While in Nogales, make sure you stop to have lunch or at least a snack. If you like Mexican food you are sure in for a treat. We had lunch at La Hacienda Del Caballo Rojo. The tortilla chips were fresh and crispy. The salsa was hot and spicey. The tortilla was freshly made. It was a great and an inexpensive lunch given the exchange rate.
Nogales is a relatively small town. Not quite the husle and bustle you would find in Tijuana. It's basically small scale Tijuana. You can stroll through the streets check out the markets for various leather goods, plates and cups, jewelry and clothing.
One of the primary reasons Americans come to Nogales is to shop, and one of the most colorful places to pick up a bargain is from the scores of street vendors who set up along the two blocks of Pasaje Morelos. This is a repainted alleyway which has been converted into an open-air pedestrian shopping strip. Even if you are "just looking", you will find Pasaje Moreles an interesting walk, although you may also find it to be a bit crowded.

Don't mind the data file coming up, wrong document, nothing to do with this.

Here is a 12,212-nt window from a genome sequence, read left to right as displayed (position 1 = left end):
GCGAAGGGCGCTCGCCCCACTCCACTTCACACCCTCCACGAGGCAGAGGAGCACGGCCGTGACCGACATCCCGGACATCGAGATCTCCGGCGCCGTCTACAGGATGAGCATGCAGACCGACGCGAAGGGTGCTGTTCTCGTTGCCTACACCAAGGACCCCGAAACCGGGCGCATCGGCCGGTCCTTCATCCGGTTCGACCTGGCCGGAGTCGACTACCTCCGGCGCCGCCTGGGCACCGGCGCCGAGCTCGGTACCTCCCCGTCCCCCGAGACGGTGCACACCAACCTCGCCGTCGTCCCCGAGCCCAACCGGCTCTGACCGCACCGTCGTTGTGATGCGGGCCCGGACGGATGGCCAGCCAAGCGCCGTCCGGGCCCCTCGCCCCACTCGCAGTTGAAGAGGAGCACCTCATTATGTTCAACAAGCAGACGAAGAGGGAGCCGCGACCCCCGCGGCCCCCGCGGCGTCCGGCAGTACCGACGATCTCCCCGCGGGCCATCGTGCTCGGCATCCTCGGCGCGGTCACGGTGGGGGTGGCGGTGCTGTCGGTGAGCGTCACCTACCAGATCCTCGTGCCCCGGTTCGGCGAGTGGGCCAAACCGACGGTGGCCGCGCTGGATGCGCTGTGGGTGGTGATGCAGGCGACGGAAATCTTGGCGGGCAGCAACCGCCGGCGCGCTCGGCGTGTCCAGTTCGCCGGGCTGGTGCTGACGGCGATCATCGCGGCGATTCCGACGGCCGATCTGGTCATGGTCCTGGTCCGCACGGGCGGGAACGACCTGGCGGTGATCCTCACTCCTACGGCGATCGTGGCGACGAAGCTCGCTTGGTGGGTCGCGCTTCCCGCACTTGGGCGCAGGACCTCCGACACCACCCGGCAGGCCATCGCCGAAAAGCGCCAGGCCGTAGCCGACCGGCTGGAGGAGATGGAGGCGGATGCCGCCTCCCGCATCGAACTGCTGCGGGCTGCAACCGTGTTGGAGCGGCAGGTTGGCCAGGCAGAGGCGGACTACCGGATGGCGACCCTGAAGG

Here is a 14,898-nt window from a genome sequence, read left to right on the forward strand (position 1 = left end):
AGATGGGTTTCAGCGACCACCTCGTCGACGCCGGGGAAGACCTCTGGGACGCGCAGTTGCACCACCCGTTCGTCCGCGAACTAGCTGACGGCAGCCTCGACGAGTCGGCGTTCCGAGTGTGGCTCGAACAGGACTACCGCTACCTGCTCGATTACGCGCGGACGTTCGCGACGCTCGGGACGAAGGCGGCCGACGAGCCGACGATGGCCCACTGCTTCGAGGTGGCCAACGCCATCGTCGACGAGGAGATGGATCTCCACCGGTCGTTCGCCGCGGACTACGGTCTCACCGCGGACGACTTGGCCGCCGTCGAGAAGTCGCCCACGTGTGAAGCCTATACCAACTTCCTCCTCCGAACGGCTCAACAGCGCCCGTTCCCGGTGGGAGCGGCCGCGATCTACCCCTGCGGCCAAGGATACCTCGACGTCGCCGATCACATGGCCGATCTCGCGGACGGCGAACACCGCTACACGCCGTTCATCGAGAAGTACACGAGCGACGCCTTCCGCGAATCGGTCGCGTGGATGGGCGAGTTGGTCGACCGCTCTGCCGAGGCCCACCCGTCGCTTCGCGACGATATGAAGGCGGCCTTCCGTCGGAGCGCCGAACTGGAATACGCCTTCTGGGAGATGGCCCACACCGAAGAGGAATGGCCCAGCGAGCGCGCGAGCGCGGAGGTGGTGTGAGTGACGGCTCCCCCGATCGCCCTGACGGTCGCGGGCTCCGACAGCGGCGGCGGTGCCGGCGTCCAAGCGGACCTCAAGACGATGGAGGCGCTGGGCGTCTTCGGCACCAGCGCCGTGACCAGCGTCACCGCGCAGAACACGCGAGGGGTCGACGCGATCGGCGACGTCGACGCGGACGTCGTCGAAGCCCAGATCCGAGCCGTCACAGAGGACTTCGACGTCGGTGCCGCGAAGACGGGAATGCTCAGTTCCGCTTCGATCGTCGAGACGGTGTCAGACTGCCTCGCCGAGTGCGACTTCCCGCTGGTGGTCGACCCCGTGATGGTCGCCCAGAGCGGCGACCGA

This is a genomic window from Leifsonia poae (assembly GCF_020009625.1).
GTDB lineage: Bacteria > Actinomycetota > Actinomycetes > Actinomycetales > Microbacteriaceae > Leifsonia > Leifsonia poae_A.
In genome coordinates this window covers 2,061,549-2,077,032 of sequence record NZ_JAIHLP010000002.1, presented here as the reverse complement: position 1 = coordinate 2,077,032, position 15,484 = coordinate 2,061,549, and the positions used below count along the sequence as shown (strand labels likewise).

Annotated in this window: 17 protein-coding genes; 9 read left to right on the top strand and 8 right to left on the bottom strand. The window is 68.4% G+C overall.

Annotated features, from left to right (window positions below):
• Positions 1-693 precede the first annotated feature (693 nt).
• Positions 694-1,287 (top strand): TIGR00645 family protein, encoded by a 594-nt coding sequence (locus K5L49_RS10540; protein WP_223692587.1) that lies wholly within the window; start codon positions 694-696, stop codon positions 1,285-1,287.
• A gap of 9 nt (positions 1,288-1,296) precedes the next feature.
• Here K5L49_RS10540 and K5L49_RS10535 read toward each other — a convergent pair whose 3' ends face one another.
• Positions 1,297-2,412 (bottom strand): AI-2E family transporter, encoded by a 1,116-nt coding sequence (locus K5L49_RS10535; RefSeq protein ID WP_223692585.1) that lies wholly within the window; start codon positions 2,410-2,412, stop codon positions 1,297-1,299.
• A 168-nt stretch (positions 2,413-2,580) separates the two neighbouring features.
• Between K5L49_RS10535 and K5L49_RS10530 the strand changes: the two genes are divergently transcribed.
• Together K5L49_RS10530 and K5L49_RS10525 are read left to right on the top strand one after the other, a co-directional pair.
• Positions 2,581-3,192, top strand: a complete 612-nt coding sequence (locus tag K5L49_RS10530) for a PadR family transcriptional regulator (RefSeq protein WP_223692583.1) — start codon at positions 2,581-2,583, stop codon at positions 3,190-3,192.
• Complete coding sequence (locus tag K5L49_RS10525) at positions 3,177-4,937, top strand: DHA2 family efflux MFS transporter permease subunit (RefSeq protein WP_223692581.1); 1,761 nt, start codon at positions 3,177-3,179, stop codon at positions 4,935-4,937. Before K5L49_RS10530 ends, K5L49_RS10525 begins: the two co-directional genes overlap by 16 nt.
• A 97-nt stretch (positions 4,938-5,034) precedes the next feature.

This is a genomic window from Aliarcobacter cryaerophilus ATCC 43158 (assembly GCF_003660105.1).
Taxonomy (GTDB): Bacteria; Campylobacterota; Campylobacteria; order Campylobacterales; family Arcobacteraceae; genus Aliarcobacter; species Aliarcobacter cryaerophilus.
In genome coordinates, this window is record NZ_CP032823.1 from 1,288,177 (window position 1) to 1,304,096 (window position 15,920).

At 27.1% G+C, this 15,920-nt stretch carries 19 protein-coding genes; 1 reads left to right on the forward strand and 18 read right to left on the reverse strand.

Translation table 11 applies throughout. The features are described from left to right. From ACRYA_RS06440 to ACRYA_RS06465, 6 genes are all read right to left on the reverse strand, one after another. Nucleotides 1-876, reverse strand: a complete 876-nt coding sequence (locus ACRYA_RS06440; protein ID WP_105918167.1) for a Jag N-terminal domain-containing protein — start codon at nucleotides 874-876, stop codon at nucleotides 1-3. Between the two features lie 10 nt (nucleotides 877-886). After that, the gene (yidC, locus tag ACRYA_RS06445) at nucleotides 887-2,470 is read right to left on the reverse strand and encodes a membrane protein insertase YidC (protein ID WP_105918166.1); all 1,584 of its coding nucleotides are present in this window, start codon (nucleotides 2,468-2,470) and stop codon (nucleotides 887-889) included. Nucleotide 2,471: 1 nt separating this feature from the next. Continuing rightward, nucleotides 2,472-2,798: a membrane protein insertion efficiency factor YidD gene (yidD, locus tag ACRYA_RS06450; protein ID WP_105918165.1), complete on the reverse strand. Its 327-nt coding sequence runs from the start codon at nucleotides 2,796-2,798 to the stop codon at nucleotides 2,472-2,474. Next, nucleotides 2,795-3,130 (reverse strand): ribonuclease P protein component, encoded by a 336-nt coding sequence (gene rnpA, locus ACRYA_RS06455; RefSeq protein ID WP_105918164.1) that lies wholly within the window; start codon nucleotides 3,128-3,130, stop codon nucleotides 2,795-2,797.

There are also many finer shops throughout the city for those who are seeking something a little nicer.
You can get just about anything in Nogales. Some of the more popular, inexpensive items include luggage/leather goods, jewelry (especially silver), colognes/perfumes, liquor, prescription-type drugs, pottery, hand-crafted goods, quilts/throws, & bullhorns.
This is one of those touristy things that you'll find in many cities, similar to Tijuana. Whereas, I did get a picture with a donkey in Tijuana, I passed in Nogales. But, in case you're interested you know its always an option.
The closest thing Nogales has to a tourist site is Plaza Nogales, which is the plaza of the cathedral.